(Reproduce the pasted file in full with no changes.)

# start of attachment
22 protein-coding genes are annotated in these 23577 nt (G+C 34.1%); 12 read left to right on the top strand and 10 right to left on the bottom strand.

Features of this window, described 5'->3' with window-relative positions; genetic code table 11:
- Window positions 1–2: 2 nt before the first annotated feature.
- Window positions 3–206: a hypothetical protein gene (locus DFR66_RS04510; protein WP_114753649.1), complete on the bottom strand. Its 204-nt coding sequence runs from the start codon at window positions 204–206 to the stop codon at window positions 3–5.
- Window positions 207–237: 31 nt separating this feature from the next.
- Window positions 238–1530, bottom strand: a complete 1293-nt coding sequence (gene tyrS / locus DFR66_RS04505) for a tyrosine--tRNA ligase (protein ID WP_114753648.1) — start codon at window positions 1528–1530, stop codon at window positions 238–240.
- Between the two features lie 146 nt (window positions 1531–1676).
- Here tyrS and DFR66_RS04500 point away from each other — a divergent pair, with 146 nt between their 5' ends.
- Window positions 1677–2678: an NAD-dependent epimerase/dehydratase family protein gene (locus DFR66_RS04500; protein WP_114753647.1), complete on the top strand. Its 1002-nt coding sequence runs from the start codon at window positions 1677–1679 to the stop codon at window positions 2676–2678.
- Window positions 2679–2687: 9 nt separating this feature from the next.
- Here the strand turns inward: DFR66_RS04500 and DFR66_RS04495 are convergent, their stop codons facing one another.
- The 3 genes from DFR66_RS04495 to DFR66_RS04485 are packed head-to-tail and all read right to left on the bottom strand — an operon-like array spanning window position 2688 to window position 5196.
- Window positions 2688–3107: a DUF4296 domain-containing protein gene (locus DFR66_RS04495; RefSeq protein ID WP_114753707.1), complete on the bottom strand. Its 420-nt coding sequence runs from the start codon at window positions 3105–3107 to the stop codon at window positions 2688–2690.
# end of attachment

22 protein-coding genes are annotated in these 23577 nt (G+C 34.1%); 12 read left to right on the top strand and 10 right to left on the bottom strand.

Features of this window, described 5'->3' with window-relative positions; genetic code table 11:
- Window positions 1–2: 2 nt before the first annotated feature.
- Window positions 3–206: a hypothetical protein gene (locus DFR66_RS04510; protein WP_114753649.1), complete on the bottom strand. Its 204-nt coding sequence runs from the start codon at window positions 204–206 to the stop codon at window positions 3–5.
- Window positions 207–237: 31 nt separating this feature from the next.
- Window positions 238–1530, bottom strand: a complete 1293-nt coding sequence (gene tyrS / locus DFR66_RS04505) for a tyrosine--tRNA ligase (protein ID WP_114753648.1) — start codon at window positions 1528–1530, stop codon at window positions 238–240.
- Between the two features lie 146 nt (window positions 1531–1676).
- Here tyrS and DFR66_RS04500 point away from each other — a divergent pair, with 146 nt between their 5' ends.
- Window positions 1677–2678: an NAD-dependent epimerase/dehydratase family protein gene (locus DFR66_RS04500; protein WP_114753647.1), complete on the top strand. Its 1002-nt coding sequence runs from the start codon at window positions 1677–1679 to the stop codon at window positions 2676–2678.
- Window positions 2679–2687: 9 nt separating this feature from the next.
- Here the strand turns inward: DFR66_RS04500 and DFR66_RS04495 are convergent, their stop codons facing one another.
- The 3 genes from DFR66_RS04495 to DFR66_RS04485 are packed head-to-tail and all read right to left on the bottom strand — an operon-like array spanning window position 2688 to window position 5196.
- Window positions 2688–3107: a DUF4296 domain-containing protein gene (locus DFR66_RS04495; RefSeq protein ID WP_114753707.1), complete on the bottom strand. Its 420-nt coding sequence runs from the start codon at window positions 3105–3107 to the stop codon at window positions 2688–2690.